We welcome the progress achieved by the Debt Service Suspension Initiative (DSSI) in facilitating higher pandemic-related spending. All official bilateral creditors should implement this initiative fully and in a transparent manner. In light of the persistence of significant liquidity needs related to COVID-19, we agreed to its final extension by 6 months through end-December 2021, which is also agreed by the Paris Club. We reiterate our call on the private sector, when requested by eligible countries, to take part in the DSSI on comparable terms. This final extension will allow beneficiary countries to mobilize more resources to face the challenges of the crisis and, where appropriate, to move to a more structural approach to address debt vulnerabilities including through an Upper Credit Tranche quality IMF-supported program. Within this context, we welcome the ongoing efforts to implement the Common Framework for Debt Treatments beyond the DSSI to address debt vulnerabilities on a case-by-case basis and look forward to the coming first meeting of the first creditor committee. In each case, we are committed to implementing the Common Framework in a coordinated manner, including through sharing necessary information among participating official bilateral creditors. The joint creditors' negotiation shall be held in an open and transparent manner and before finalization of the key parameters, due consideration shall be given to the specific concerns, if any, of all participant creditors and the debtor country. In this regard, we note that the need for debt treatment, and the restructuring envelope that is required, will be based on an IMF/World Bank Group (WBG) Debt Sustainability Analysis and the participating official creditors' collective assessment. We ask the IMF/World Bank (WB) to support the implementation of the Common Framework, in line with their respective mandates. We stress the importance for private creditors and other official bilateral creditors of providing debt treatments under the Common Framework on terms at least as favorable, in line with the comparability of treatment principle. We reiterate the importance of joint efforts by all actors, including private creditors, to continue working towards enhancing debt transparency. We recall the forthcoming work of the Multilateral Development Banks (MDBs), as stated in the Common Framework, in light of debt vulnerabilities. We look forward to progress by the IMF and WBG on their proposal of a process to strengthen the quality and consistency of debt data and improve debt disclosure. We welcome the launch of a second voluntary self-assessment of the implementation of the G20 Operational Guidelines for Sustainable Financing. We look forward to further updates on the implementation of the Institute of International Finance Voluntary Principles for Debt Transparency.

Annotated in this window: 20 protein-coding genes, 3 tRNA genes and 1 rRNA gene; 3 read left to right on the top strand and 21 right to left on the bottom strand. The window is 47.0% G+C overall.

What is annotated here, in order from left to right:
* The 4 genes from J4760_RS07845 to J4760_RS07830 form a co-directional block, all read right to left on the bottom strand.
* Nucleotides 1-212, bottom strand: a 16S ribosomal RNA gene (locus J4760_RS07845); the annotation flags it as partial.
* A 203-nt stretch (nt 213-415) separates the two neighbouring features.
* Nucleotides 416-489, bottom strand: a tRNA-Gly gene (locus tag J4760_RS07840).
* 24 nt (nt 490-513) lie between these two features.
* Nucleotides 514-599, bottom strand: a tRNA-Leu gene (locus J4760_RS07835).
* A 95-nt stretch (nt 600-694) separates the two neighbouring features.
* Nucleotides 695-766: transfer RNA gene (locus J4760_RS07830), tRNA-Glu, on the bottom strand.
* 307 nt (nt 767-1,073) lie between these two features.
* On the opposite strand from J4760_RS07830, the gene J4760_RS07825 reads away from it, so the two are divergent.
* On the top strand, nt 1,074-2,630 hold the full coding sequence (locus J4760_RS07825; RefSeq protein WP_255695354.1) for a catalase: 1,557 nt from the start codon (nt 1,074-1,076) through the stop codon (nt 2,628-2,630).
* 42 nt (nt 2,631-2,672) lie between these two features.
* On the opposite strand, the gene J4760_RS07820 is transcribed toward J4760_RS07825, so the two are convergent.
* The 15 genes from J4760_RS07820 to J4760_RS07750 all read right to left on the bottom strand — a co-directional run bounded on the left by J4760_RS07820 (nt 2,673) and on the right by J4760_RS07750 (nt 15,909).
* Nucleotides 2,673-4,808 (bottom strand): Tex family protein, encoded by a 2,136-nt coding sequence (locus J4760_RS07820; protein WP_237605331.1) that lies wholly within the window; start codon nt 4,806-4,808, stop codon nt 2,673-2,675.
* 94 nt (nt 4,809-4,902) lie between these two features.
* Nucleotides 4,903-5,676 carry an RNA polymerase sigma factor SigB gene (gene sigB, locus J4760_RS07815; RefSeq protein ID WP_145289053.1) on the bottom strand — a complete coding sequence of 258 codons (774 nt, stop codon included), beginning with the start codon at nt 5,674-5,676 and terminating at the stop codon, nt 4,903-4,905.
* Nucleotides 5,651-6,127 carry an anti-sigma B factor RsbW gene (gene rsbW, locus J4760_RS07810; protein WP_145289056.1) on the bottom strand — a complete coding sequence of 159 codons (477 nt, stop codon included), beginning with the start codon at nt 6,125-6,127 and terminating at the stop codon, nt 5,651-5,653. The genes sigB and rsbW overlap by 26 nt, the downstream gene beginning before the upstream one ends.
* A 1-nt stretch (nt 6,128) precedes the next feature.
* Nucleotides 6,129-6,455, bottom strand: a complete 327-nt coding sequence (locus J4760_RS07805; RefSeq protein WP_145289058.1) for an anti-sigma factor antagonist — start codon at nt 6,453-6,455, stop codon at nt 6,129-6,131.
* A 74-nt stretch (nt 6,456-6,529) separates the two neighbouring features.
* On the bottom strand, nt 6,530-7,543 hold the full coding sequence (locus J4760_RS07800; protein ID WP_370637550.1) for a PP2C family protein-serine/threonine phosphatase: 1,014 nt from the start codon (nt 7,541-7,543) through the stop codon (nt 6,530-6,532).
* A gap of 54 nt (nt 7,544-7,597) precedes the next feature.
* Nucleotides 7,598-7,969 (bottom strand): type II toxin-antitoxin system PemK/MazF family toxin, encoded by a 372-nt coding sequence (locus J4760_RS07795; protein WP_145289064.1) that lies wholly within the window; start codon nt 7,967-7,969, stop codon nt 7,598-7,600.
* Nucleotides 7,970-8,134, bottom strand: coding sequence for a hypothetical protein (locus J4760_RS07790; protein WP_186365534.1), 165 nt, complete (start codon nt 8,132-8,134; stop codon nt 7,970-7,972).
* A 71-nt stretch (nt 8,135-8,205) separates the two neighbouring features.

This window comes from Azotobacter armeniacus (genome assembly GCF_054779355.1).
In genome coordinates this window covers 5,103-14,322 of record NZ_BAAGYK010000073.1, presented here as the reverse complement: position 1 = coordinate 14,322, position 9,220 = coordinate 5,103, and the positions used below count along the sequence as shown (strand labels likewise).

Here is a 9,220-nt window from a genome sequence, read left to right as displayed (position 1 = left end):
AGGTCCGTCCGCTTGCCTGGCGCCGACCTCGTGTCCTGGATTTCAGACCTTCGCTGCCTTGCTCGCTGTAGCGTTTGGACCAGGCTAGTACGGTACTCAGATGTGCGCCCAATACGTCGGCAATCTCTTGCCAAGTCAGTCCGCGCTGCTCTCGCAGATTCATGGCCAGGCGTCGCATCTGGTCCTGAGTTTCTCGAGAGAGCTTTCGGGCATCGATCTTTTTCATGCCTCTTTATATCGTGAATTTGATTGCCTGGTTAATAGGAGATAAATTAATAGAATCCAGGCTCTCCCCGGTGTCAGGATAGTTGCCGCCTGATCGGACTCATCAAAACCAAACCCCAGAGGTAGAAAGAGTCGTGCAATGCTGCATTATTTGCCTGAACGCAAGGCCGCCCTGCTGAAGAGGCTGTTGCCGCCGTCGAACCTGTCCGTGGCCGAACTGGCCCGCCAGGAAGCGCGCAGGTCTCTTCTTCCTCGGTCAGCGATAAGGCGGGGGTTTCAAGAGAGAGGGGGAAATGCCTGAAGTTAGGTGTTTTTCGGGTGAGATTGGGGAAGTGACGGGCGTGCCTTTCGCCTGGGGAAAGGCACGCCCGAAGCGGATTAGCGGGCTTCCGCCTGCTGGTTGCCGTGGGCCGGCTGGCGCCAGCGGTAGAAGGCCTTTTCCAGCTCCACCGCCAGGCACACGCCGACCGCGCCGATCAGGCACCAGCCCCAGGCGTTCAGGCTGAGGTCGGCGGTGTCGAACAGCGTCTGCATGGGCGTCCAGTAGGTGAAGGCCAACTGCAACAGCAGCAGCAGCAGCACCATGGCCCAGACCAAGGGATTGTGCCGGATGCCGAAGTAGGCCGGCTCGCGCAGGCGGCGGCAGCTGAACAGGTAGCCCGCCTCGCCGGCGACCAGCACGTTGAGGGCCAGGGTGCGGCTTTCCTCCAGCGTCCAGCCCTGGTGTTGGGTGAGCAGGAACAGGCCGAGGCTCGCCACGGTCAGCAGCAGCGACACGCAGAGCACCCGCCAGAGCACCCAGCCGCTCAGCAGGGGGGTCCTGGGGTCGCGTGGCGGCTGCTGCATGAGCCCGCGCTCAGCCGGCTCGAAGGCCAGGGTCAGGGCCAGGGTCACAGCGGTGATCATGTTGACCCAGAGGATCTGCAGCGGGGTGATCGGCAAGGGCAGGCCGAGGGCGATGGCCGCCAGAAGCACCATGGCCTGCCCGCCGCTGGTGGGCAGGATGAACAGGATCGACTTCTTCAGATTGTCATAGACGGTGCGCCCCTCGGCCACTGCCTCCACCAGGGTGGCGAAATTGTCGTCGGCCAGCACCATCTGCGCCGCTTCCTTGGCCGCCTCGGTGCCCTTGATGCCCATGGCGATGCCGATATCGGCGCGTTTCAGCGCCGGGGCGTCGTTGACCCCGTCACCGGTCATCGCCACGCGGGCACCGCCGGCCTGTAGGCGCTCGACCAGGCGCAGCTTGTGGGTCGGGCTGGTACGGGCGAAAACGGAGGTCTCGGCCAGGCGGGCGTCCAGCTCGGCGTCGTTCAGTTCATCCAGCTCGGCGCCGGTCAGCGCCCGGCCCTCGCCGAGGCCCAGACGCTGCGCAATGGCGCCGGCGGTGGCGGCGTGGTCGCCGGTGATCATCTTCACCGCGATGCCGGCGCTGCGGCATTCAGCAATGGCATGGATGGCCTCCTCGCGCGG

We welcome MDBs commitments of USD 75 billion to DSSI-eligible countries over the period between April 2020 – December 2020, as part of their USD 230 billion commitment to support emerging and low-income countries in response to the COVID-19 pandemic. We also welcome USD 12.4 billion in financing provided to low-income countries by the IMF since the start of the pandemic and mobilization of about USD 24 billion in new loan resources for the Poverty Reduction and Growth Trust (PRGT). We welcome the contributions provided to date to the Catastrophe Containment and Relief Trust (CCRT) and call on more contributions so that debt service relief can be provided until April 2022.